Balanced Energy supplementation

RR 0.60

(0.39 to 0.94)

Ota et al. [42]

5 RCTs

3,408 women

Stillbirths occurring in food-insecure households

% pop living <$1.90/day from World Bank [43] is used as a proxy

Zero as default

Syphilis Detection and Treatment

RR 0.18,

(0.10 – 0.33)

Blencowe et al. [50]

8 studies

3,931 births

Stillbirths attributable to syphilis

Prevalence data from Newman et al [89]

Risk of stillbirth with active syphilis:

RR=10.89 (95% CI 6.61 – 17.93) [90]

Defaults based upon ANC4+ coveraged:

If ANC4+ <40%- assume 20%*ANC4+

If ANC4+ 40-74%-assume 50%*ANC4+

IF ANC4+ 75-95%-assume 70%*ANC4+

If ANC4+>95%-assume 100%*ANC4+

Diabetes screening and management

10% reduction

(IQR -5 – 30% for APSB)

(IQR 3.5 – 25% for IPSB)

Syed et al. [17]

Expert opinion from 31 experts from 6 WHO regions

Stillbirths attributable to diabetes

Prevalence data from

International Diabetes Federation Atlas [91]

Risk of stillbirth with diabetes:

RR=3.38 [92]

Defaults based upon ANC4+ coveraged:

Assumed to be 5%*ANC4+

Detection and management of hypertensive disease of pregnancy (including treatment with magnesium sulphate)

20% reduction

(IQR -10 – 30% for APSB)

(IQR 10 – 40% for IPSB)

Jabeen et al. [16]

Expert opinion from 33 experts from 6 WHO regions and a range of disciplines

Stillbirths attributable to hypertensive disease of pregnancy

Prevalence data from Dolea et al 2003 [93]

Risk of stillbirth with hypertensive disease of pregnancy:

RR=2.1e

Defaults based upon ANC4+ coveraged:

Assumed to be 5%*ANC4+

Induction of labour for pregnancies lasting >41 weeks

RR 0.31

(0.12 – 0.88)

Gulmezoglu et al. and Hussain et al. [13, 57]

17 trials

7407 women

Stillbirths attributable to prolonged pregnancy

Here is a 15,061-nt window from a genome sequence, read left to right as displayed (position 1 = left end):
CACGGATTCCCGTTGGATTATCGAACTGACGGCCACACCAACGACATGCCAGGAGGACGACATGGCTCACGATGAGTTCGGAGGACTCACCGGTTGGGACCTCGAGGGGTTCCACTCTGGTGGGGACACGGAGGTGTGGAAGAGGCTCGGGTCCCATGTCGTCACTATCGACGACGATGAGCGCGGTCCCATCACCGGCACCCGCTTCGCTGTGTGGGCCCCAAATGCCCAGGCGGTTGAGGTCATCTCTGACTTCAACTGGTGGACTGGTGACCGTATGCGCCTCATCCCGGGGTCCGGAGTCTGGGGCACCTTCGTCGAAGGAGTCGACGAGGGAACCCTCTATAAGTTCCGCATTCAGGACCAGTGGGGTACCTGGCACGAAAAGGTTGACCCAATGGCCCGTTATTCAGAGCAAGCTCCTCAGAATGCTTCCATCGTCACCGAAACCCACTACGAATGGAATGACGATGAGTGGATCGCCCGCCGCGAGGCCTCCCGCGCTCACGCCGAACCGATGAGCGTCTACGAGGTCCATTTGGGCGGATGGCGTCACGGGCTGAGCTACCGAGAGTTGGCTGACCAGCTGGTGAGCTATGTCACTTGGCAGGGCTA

Prevalence: 7.5% of all pregnancies are estimated to progress post term if no policy to induce at post-term [94]

Risk: 1.8 [59]

Default assumption is that 100% of CEmOC deliveries have access to induction of labor for post-term pregnancies, if needed.

(Only available for births in CEmOC facilities)

Skilled attendance outside BEmOC or CEmOC facilities

RR 0.77

(0.69 – 0.85)

Yakoob et al. [19]

2 studies

All intrapartum stillbirths

NA

From DHS/ MICS and other nationally representative surveys

Childbirth care in BEmOC facility

45%

(IQR 30 – 70%)

Yakoob et al. [19]

Expert opinion from 27 experts from 6 WHO regions and a range of disciplines

All intrapartum stillbirths

NA

Defaults based upon facility delivery ratesf

If Facility delivery:

<30% assume 0% BEmOC/ 10% CEmOC

30 – 50% assume 30% BEmOC/ 20% CEmOC

50 – 95% assume 15% BEmOC/ 60% CEmOC

>95% assume 0% BEmOC/ 100% CEmOC

Childbirth care in CEmOC facility

75%

(IQR 50 – 87%)

Yakoob et al. [19]

Expert opinion from 27 experts from 6 WHO regions and a range of disciplines

All intrapartum stillbirths

NA

a Further details of quality of evidence for estimate of effectiveness are presented in additional file 2

b The affected fraction is the proportion of the time-specific mortality, here antepartum or intrapartum stillbirths, that is considered susceptible to that intervention

c This is based on rates for primigravida in one study. The rate is 20.8% for women in second pregnancy, and 15.6% for higher order pregnancies, and hence may overestimate attributable fraction.

d ANC4+ coverage from household survey data (DHS/MICS). Proportions attending ANC4+ receiving intervention assumptions based on opinion of two experts (Professors Zulfi Bhutta and Joy Lawn)

e Reference not available for source used for approximation of risk. Studies from high income countries suggest aOR 1.3, 1.6 and 2.2 for pregnancy induced hypertension, pre-eclampsia and eclampsia respectively [22]. With similar orders of magnitude in low- and middle-income countries (LMIC) studies [23].

f Facility delivery rates from nationally representative household survey data (DHS/MICS). Proportions receiving BEmOC/ CEmOC assumptions based on expert opinion

Preventative interventions before and during pregnancy

Supplementation with micronutrients before and during pregnancy

Micronutrient deficiencies are common amongst pregnant women and are associated with fetal growth restriction and congenital abnormalities, which can both increase the risk of stillbirth.